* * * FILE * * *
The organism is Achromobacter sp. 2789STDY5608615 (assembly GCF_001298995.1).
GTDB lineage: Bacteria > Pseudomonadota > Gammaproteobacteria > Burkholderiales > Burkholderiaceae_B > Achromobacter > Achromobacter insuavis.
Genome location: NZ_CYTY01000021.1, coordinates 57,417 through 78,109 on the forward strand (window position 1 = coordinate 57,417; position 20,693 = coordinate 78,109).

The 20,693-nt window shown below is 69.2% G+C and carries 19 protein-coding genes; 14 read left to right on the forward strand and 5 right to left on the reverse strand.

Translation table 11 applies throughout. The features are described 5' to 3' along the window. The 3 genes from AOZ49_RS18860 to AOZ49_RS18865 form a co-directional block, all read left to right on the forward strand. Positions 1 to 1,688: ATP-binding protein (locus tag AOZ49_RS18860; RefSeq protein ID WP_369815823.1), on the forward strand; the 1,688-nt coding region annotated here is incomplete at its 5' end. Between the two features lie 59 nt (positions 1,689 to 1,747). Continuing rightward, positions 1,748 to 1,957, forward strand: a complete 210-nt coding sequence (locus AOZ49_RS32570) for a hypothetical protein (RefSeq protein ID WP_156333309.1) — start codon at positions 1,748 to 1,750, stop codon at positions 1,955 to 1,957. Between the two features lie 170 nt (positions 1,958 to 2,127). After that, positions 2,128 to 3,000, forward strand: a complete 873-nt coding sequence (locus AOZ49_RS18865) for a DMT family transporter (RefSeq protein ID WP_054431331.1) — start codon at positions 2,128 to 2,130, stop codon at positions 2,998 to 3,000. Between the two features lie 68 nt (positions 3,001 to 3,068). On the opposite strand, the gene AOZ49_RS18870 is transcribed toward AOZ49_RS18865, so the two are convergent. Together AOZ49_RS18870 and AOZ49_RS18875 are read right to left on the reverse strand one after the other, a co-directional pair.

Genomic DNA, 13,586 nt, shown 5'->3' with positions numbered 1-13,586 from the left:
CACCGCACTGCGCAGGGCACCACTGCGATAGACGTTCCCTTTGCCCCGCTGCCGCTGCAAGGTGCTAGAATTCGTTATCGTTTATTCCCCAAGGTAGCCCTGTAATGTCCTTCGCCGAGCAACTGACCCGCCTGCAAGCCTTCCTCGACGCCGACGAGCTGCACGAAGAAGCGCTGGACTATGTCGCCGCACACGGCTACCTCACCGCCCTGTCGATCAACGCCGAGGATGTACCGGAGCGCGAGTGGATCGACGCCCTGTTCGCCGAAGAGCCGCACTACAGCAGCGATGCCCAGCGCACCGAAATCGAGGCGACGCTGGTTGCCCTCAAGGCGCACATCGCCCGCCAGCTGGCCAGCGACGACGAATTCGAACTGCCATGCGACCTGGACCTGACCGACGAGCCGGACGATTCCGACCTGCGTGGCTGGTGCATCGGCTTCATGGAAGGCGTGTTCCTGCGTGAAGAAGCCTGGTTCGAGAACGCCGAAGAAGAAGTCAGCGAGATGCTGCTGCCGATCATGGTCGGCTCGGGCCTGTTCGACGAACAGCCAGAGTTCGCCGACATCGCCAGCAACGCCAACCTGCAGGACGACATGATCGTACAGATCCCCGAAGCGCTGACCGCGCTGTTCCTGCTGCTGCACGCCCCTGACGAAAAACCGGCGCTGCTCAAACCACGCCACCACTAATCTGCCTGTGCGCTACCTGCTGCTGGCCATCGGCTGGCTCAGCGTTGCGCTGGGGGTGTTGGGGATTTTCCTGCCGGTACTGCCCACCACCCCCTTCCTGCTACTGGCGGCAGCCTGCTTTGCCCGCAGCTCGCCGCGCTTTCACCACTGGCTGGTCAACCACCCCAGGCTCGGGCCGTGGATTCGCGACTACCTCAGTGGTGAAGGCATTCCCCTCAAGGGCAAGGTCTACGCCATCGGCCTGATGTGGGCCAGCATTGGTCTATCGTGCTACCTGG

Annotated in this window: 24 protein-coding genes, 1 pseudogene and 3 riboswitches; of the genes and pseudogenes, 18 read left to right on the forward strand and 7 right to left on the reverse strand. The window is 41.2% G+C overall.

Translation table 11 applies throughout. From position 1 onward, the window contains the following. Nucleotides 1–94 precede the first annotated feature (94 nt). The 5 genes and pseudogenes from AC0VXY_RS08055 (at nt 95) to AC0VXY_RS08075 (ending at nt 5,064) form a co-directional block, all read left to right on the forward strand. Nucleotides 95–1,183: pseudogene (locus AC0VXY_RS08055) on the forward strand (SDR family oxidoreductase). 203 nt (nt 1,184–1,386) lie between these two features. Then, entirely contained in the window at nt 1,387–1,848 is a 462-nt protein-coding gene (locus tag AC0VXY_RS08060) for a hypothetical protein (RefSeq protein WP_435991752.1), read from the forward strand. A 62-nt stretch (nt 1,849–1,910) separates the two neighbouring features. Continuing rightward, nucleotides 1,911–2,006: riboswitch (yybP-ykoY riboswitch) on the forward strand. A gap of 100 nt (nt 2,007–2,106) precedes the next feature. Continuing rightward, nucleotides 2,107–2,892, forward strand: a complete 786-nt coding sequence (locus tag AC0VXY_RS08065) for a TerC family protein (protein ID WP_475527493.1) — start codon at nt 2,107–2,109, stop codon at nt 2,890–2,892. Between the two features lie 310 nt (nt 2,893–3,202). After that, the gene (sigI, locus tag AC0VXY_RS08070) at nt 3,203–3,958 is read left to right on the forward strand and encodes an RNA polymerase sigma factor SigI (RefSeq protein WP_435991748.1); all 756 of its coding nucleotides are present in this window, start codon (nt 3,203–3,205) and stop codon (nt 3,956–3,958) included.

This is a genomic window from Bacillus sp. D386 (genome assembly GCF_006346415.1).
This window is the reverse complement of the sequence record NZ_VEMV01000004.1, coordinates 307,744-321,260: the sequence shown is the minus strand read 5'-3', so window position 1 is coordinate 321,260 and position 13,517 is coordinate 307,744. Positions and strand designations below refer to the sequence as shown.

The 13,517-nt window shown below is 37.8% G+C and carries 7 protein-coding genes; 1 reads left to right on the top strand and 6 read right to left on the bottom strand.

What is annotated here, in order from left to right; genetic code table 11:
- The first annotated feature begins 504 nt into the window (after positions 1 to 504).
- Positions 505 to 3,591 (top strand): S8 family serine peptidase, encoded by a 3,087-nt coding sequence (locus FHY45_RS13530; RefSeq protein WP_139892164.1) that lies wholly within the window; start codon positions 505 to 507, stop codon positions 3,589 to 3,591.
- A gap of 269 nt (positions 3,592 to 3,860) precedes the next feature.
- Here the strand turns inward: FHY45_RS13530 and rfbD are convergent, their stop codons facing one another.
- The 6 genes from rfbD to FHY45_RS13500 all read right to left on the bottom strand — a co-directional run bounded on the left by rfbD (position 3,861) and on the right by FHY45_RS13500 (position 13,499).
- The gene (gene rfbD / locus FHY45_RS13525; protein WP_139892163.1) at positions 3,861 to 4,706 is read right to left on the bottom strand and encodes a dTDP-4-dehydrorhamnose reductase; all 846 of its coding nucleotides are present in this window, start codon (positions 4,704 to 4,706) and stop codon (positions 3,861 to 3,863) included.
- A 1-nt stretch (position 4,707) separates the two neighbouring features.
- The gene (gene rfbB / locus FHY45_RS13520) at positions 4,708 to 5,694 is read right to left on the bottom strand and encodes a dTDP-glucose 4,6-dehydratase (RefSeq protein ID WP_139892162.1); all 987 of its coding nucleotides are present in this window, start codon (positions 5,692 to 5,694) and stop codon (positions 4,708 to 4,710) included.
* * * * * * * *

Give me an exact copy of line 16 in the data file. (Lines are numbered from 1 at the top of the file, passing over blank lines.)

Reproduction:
- A gap of 269 nt (positions 3,592 to 3,860) precedes the next feature.